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Acta Botanica Brasilica

Print version ISSN 0102-3306

Acta Bot. Bras. vol.28 no.2 Feira de Santana April/June 2014 



Survival dynamics of Melocactus conoideus Buining & Brederoo (Cactaceae), a threatened species endemic to northeastern Brazil



Hévila Prates Luz-FreireI, *; Diego Pires Ferraz da TrindadeII; Raymundo José de Sá-NetoII; Michele Martins CorrêaII

IUniversidade Estadual do Sudoeste da Bahia, Programa de Pós Graduação em Ciências Ambientais, Itapetinga, Brazil
IIUniversidade Estadual do Sudoeste da Bahia, Departamento de Ciências Naturais, Laboratório de Biodiversidade do Semi-árido, Vitória da Conquista, Brazil




Studies on the survival of species are essential to understanding their biology and to developing effective conservation and management plans. This study aimed to determine the best model to explain the survival of the species Melocactus conoideus on the basis of time, density, age structure and habitat location, as well as to describe the interactions among those factors. The study was conducted in three M. conoideus habitat patches in the municipality of Vitória da Conquista, in the state of Bahia, Brazil, only one of which was within a "conservation unit" (protected area). In each patch, we selected 120 specimens of M. conoideus, which were marked with identification plates and classified by developmental stage and density. The survival of those individuals was monitored for a period of one year. The overall survival of M. conoideus was 87.5% and was found to correlate with the month, as well as with the interaction between the factors Patch and Density. Our results show that the survival of M. conoideus individuals is related to the intrinsic characteristics of each habitat patch and suggest that more areas should be set aside for the conservation of this species.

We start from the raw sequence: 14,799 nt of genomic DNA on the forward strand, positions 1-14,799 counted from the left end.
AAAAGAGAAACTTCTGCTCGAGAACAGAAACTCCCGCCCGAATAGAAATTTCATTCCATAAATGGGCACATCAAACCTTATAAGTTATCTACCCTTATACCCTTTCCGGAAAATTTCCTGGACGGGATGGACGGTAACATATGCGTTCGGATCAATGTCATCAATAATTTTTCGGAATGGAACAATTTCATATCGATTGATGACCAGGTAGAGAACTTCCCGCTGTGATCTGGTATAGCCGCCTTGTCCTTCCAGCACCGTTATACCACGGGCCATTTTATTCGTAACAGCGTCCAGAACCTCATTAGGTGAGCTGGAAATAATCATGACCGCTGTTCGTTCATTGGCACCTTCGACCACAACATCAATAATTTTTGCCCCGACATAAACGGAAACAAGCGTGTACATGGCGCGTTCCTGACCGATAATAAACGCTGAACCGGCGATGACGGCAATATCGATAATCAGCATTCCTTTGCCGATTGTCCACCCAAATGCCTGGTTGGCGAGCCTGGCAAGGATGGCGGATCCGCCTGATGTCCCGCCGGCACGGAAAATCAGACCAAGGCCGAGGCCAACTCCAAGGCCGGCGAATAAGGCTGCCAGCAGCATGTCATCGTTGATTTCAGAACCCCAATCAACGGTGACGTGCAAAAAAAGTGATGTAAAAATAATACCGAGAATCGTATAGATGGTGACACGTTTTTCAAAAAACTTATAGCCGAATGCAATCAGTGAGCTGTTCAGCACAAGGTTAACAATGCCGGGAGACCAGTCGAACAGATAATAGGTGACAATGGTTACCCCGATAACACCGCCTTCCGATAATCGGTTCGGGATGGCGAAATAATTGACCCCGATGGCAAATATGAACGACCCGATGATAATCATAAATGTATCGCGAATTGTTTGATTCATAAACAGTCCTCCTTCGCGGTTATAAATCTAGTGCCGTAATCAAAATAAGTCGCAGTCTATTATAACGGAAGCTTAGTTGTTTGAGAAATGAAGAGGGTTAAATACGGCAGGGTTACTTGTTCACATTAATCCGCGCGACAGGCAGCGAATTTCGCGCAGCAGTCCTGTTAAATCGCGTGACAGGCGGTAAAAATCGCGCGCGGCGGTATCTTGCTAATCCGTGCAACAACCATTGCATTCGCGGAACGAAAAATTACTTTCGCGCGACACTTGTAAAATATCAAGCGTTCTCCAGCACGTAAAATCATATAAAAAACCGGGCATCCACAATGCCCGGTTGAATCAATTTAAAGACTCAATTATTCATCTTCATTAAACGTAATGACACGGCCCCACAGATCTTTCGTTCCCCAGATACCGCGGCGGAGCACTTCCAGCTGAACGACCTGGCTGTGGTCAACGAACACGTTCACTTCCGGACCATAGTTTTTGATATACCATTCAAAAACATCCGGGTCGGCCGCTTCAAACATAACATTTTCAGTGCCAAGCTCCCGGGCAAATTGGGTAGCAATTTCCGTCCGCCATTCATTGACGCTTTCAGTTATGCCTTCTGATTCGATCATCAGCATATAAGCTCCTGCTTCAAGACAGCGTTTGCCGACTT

Key words: Cactus, Mortality, Population ecology, Spatial aggregation